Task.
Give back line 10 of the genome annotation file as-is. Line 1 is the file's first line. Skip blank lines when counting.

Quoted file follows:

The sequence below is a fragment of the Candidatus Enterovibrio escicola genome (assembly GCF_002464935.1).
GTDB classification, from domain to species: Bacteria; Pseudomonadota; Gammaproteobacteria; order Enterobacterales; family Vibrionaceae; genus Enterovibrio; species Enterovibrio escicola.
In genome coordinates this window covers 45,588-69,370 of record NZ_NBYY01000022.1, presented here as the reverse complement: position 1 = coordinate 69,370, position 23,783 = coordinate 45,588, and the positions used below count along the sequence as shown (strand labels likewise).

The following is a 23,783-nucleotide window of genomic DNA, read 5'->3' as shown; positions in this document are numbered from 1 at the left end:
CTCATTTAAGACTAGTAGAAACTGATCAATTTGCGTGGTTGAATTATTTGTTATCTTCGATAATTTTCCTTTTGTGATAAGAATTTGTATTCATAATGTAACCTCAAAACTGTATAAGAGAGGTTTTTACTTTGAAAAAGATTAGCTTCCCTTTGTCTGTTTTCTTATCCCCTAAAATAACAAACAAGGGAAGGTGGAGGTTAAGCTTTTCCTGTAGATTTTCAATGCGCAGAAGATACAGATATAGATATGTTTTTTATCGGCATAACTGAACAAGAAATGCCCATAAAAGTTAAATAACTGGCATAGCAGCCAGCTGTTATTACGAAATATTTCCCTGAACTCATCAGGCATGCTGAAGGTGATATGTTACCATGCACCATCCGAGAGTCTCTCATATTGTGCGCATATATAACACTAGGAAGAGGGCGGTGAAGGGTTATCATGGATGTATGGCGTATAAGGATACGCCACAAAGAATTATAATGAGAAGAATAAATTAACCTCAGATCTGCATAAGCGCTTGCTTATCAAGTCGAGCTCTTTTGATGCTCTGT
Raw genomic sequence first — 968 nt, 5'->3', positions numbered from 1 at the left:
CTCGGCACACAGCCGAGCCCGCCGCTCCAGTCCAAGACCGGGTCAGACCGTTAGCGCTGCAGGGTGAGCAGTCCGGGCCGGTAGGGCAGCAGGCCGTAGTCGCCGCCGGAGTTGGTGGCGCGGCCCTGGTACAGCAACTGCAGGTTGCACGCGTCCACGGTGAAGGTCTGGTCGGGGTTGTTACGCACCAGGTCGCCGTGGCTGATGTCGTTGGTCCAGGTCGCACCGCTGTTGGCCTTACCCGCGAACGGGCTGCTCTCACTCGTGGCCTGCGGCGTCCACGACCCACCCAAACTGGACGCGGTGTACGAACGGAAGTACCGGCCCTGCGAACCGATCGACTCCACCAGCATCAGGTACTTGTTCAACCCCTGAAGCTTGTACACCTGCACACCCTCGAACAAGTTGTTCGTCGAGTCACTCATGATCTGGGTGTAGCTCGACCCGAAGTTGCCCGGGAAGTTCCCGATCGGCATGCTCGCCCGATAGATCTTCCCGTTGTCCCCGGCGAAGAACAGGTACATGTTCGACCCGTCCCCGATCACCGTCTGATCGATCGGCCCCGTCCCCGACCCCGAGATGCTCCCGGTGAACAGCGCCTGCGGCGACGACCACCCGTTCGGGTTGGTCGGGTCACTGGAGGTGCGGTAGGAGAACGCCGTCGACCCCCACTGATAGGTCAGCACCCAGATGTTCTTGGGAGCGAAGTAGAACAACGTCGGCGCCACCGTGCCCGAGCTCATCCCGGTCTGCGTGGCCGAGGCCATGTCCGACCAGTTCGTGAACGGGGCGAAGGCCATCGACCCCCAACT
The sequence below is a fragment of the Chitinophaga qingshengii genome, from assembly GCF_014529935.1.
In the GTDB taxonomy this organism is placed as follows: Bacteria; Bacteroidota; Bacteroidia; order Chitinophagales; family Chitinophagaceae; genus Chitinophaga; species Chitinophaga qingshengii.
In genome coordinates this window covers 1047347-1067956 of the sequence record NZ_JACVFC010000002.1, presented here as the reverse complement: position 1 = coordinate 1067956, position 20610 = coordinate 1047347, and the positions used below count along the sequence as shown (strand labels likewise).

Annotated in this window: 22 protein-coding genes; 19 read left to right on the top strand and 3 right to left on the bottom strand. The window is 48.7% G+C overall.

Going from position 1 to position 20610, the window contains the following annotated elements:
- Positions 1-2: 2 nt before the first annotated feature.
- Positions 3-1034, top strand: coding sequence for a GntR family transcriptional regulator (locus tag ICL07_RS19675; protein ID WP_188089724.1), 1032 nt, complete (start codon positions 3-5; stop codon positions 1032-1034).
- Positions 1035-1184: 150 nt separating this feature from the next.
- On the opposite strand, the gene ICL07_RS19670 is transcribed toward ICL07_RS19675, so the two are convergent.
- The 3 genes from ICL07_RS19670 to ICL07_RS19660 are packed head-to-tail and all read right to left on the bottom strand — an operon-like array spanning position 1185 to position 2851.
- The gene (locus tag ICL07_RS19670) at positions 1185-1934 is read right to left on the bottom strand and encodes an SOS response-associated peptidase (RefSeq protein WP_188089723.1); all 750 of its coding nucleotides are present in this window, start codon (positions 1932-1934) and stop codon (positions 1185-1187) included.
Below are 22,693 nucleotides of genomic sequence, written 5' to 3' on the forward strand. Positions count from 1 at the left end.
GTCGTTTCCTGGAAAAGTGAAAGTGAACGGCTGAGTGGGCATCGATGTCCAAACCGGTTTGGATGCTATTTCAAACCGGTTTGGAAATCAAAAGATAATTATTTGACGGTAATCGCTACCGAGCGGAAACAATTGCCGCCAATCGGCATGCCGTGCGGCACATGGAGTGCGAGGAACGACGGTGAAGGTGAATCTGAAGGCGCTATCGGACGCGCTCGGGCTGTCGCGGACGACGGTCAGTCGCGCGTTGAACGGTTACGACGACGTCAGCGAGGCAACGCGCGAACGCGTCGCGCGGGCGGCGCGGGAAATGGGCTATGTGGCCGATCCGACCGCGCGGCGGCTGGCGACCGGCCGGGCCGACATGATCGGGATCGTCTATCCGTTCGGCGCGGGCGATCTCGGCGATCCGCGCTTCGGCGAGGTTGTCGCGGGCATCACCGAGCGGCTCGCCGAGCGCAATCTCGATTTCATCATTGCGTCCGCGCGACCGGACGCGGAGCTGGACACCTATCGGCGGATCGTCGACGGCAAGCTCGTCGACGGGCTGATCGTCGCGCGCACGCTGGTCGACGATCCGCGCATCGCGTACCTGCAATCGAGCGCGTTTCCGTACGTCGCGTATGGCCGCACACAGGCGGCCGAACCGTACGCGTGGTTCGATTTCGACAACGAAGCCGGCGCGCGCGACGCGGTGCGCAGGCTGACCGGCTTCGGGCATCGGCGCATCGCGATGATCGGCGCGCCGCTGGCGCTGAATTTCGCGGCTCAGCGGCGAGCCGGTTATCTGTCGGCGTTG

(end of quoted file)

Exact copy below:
In genome coordinates this window covers 1047347-1067956 of the sequence record NZ_JACVFC010000002.1, presented here as the reverse complement: position 1 = coordinate 1067956, position 20610 = coordinate 1047347, and the positions used below count along the sequence as shown (strand labels likewise).